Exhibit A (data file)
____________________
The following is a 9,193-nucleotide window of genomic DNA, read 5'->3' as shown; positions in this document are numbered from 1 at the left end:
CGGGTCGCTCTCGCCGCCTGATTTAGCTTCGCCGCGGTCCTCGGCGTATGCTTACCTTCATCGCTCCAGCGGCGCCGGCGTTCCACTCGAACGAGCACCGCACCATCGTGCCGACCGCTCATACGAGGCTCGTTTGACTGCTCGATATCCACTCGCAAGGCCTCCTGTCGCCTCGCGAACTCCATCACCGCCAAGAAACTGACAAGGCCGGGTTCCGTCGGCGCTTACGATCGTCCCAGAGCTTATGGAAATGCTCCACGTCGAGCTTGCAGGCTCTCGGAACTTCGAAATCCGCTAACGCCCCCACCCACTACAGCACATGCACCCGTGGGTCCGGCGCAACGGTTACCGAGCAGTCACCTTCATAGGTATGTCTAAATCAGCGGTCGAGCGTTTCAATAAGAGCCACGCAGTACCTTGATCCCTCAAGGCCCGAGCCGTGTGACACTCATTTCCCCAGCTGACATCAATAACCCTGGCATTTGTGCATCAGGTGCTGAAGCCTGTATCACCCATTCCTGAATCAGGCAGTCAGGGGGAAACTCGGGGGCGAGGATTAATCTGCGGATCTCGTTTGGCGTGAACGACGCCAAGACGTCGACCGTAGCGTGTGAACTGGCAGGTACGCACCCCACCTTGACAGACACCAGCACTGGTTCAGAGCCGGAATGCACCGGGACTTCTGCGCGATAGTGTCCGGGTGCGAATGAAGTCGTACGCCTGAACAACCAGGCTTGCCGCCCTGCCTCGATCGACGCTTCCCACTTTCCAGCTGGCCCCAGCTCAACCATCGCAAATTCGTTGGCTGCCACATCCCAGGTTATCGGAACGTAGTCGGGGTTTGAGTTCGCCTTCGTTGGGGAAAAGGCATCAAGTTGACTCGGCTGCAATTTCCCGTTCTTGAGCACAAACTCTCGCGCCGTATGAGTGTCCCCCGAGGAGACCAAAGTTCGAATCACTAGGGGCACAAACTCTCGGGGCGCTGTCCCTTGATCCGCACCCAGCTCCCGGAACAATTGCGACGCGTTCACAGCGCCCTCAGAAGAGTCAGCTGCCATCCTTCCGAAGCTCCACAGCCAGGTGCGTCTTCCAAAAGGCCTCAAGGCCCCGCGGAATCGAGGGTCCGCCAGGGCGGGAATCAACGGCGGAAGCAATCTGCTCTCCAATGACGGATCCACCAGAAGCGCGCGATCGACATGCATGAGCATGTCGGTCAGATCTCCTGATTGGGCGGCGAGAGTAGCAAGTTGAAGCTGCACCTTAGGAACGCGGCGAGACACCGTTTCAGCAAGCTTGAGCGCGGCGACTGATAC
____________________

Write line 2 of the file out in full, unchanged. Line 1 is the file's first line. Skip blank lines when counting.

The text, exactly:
CGGGTCGCTCTCGCCGCCTGATTTAGCTTCGCCGCGGTCCTCGGCGTATGCTTACCTTCATCGCTCCAGCGGCGCCGGCGTTCCACTCGAACGAGCACCGCACCATCGTGCCGACCGCTCATACGAGGCTCGTTTGACTGCTCGATATCCACTCGCAAGGCCTCCTGTCGCCTCGCGAACTCCATCACCGCCAAGAAACTGACAAGGCCGGGTTCCGTCGGCGCTTACGATCGTCCCAGAGCTTATGGAAATGCTCCACGTCGAGCTTGCAGGCTCTCGGAACTTCGAAATCCGCTAACGCCCCCACCCACTACAGCACATGCACCCGTGGGTCCGGCGCAACGGTTACCGAGCAGTCACCTTCATAGGTATGTCTAAATCAGCGGTCGAGCGTTTCAATAAGAGCCACGCAGTACCTTGATCCCTCAAGGCCCGAGCCGTGTGACACTCATTTCCCCAGCTGACATCAATAACCCTGGCATTTGTGCATCAGGTGCTGAAGCCTGTATCACCCATTCCTGAATCAGGCAGTCAGGGGGAAACTCGGGGGCGAGGATTAATCTGCGGATCTCGTTTGGCGTGAACGACGCCAAGACGTCGACCGTAGCGTGTGAACTGGCAGGTACGCACCCCACCTTGACAGACACCAGCACTGGTTCAGAGCCGGAATGCACCGGGACTTCTGCGCGATAGTGTCCGGGTGCGAATGAAGTCGTACGCCTGAACAACCAGGCTTGCCGCCCTGCCTCGATCGACGCTTCCCACTTTCCAGCTGGCCCCAGCTCAACCATCGCAAATTCGTTGGCTGCCACATCCCAGGTTATCGGAACGTAGTCGGGGTTTGAGTTCGCCTTCGTTGGGGAAAAGGCATCAAGTTGACTCGGCTGCAATTTCCCGTTCTTGAGCACAAACTCTCGCGCCGTATGAGTGTCCCCCGAGGAGACCAAAGTTCGAATCACTAGGGGCACAAACTCTCGGGGCGCTGTCCCTTGATCCGCACCCAGCTCCCGGAACAATTGCGACGCGTTCACAGCGCCCTCAGAAGAGTCAGCTGCCATCCTTCCGAAGCTCCACAGCCAGGTGCGTCTTCCAAAAGGCCTCAAGGCCCCGCGGAATCGAGGGTCCGCCAGGGCGGGAATCAACGGCGGAAGCAATCTGCTCTCCAATGACGGATCCACCAGAAGCGCGCGATCGACATGCATGAGCATGTCGGTCAGATCTCCTGATTGGGCGGCGAGAGTAGCAAGTTGAAGCTGCACCTTAGGAACGCGGCGAGACACCGTTTCAGCAAGCTTGAGCGCGGCGACTGATAC